Māori and the criminal justice system

More than half of the prison population is Māori. Is the criminal justice system biased, or is this bleak statistic a symptom of societal imbalances?

Aaron Smale reports.

Teresa Aporo tried to take away her mother’s pain and ended up in jail.

“In 1998 my mother went into hospital. It was diagnosed that she had cancer. They said to her that she’ll probably die of heart disease before the cancer gets her. That’s when I started getting into the cannabis. I was wanting to do something with medical marijuana, so I started growing.”

She got caught and went to prison for 13 months.

“I went into jail at the end of 1999. My mother died in 2000, 23rd of March. My mum knew what I was doing and approved of it because she couldn’t see any victim.

Teresa Aporo

Teresa Aporo

“Two weeks before my mother died she rung the [prison] drug rehab unit and asked the manager if I could come home, if I could get leave, because she wasn’t going to be here much longer. So I got 40 hours' leave. I spent four hours travelling. I spent 36 hours talking with Mum. It was the best 36 hours I’d spent with her. But there was a goodbye, I’m not going to see you again. She died when I was in prison.”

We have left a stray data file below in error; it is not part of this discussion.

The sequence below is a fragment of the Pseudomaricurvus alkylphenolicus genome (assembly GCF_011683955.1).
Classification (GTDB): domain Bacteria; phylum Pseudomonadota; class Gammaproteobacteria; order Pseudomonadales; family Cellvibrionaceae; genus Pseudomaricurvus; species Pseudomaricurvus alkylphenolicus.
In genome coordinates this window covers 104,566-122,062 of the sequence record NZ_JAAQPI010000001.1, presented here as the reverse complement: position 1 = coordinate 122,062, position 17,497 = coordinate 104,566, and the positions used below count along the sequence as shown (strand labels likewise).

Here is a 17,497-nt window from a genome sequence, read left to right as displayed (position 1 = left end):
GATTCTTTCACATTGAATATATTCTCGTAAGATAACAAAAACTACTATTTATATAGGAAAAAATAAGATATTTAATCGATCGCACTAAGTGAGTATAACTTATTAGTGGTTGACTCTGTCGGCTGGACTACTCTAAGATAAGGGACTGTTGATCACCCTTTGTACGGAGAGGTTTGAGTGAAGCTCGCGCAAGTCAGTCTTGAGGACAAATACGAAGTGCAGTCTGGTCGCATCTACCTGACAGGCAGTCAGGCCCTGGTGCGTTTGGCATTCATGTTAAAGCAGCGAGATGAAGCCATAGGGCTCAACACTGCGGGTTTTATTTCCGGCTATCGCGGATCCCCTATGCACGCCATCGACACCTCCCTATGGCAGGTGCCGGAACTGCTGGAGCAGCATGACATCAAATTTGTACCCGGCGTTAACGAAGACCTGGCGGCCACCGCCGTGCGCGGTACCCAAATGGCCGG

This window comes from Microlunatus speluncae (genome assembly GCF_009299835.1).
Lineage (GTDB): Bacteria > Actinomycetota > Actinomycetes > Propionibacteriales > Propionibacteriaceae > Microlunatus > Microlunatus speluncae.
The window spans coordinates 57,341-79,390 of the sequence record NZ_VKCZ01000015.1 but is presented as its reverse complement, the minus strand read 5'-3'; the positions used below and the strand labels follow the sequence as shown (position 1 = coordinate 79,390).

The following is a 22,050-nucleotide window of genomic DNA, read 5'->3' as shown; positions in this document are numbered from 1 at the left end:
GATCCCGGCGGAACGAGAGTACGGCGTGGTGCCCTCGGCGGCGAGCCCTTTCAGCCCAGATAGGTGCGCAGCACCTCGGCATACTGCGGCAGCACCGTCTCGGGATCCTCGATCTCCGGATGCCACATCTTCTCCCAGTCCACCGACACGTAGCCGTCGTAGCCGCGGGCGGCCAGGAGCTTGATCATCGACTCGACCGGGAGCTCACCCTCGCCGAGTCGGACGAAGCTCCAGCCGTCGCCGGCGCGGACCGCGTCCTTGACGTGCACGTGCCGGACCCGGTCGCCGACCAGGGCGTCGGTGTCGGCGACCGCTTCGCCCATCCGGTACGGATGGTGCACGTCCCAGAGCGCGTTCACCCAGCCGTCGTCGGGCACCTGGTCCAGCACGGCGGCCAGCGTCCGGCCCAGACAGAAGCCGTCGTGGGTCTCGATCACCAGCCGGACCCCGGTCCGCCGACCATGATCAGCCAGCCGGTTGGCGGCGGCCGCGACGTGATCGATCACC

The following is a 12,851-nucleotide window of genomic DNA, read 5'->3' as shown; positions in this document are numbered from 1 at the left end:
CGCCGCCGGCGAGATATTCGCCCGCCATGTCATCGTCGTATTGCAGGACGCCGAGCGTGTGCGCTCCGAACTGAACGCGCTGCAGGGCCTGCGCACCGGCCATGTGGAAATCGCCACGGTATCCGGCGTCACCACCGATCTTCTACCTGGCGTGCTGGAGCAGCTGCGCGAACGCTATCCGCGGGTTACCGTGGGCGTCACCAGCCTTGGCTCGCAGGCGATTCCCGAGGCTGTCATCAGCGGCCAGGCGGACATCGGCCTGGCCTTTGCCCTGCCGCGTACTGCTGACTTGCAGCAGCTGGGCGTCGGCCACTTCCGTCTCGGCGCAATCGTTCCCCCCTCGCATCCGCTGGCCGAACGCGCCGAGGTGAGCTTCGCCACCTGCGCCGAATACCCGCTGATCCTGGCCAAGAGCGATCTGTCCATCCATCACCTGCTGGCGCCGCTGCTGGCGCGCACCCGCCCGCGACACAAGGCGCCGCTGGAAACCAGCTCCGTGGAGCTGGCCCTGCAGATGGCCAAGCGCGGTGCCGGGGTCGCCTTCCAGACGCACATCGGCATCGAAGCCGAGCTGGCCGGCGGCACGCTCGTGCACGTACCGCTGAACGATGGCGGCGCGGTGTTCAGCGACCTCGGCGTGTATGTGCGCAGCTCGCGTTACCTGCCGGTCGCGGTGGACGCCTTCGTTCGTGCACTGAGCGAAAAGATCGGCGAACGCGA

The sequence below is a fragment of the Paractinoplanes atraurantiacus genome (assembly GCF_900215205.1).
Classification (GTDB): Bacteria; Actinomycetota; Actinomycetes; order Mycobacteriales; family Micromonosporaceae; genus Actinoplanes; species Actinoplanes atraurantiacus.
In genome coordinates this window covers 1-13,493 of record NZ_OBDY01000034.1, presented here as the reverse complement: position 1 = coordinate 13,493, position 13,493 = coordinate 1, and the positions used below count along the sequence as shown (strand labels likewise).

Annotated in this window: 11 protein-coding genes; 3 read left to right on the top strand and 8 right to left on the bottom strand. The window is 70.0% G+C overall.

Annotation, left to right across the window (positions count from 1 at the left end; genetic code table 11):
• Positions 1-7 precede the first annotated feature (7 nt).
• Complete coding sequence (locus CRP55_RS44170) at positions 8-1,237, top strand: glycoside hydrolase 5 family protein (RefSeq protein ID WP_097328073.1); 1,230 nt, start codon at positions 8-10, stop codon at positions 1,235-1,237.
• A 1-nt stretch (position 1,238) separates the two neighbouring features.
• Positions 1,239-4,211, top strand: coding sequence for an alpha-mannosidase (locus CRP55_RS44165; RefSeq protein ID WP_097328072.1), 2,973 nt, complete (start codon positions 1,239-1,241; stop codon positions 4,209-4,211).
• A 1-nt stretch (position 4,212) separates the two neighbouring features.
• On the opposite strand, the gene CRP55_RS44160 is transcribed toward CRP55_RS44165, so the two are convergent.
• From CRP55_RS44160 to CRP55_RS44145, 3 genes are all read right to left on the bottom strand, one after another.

Aporo found that the counselling and support that was provided on the inside dried up once she left prison.

“I got out at the end of 2000. Two weeks later I wanted to go back in. I just didn’t feel safe. There’s nothing for people. When you get on the outside none of that support is there.”

Her crime added to statistics that show in decades Māori have been caught up in the justice system at rates way out of proportion to their percentage of the population.

Moana Jackson sounds weary. When you hear what he’s been up to in the last four years – actually, make that 30-plus years – you begin to understand why. He has been relentlessly tackling the Sisyphean task that is the criminal justice system and Māori.

He has been writing a revised version of his report on Māori and the criminal justice system. The first version – The Māori and the Criminal Justice System: A New Perspective / He Whaipaanga Hou – was written in 1987 and has been a reference point for the discussion ever since, even though what Jackson wrote seems to have been largely ignored by those who could have changed things.

Revisiting the project – which he has never really put down – meant tracking down many of the original informants, of whom there were a couple of thousand. For the latest iteration he had the help of a couple of researchers and between them they spoke to around 4000 people.